648       cesses: a child process created via fork(2) inherits duplicates of  its
649       parent's  file descriptors, and those duplicates refer to the same open
650       file descriptions.
652       Each open() of a file creates a new open file description; thus,  there
653       may be multiple open file descriptions corresponding to a file inode.
655       On  Linux,  one can use the kcmp(2) KCMP_FILE operation to test whether
656       two file descriptors (in the same process  or  in  two  different  pro‐
657       cesses) refer to the same open file description.
659   Synchronized I/O
660       The POSIX.1-2008 "synchronized I/O" option specifies different variants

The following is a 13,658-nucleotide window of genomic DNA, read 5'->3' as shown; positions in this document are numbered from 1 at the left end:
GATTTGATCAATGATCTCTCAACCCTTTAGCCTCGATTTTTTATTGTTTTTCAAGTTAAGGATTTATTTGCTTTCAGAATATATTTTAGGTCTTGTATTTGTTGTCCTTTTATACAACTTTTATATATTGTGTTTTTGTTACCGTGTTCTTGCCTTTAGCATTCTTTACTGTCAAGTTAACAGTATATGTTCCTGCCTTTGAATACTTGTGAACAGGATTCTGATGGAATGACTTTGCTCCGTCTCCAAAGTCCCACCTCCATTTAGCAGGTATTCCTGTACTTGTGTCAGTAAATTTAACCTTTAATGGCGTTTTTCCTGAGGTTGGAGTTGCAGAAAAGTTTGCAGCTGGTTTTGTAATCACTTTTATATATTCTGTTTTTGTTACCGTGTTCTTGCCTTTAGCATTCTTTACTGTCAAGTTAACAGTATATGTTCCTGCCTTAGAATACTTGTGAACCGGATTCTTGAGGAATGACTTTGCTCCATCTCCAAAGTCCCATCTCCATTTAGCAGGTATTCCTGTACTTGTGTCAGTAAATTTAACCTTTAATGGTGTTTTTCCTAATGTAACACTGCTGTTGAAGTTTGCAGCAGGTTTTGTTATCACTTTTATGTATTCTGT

661       of synchronized I/O, and specifies the open()  flags  O_SYNC,  O_DSYNC,
662       and  O_RSYNC  for  controlling  the behavior.  Regardless of whether an
663       implementation supports this option, it must at least support  the  use
664       of O_SYNC for regular files.
666       Linux implements O_SYNC and O_DSYNC, but not O_RSYNC.  (Somewhat incor‐
667       rectly, glibc defines O_RSYNC to have the same value as O_SYNC.)
669       O_SYNC provides synchronized I/O  file  integrity  completion,  meaning
670       write  operations  will  flush  data and all associated metadata to the
671       underlying hardware.  O_DSYNC provides synchronized I/O data  integrity
672       completion,  meaning write operations will flush data to the underlying
673       hardware, but will only flush metadata updates  that  are  required  to
674       allow  a  subsequent  read  operation  to  complete successfully.  Data
675       integrity completion can reduce the number of disk operations that  are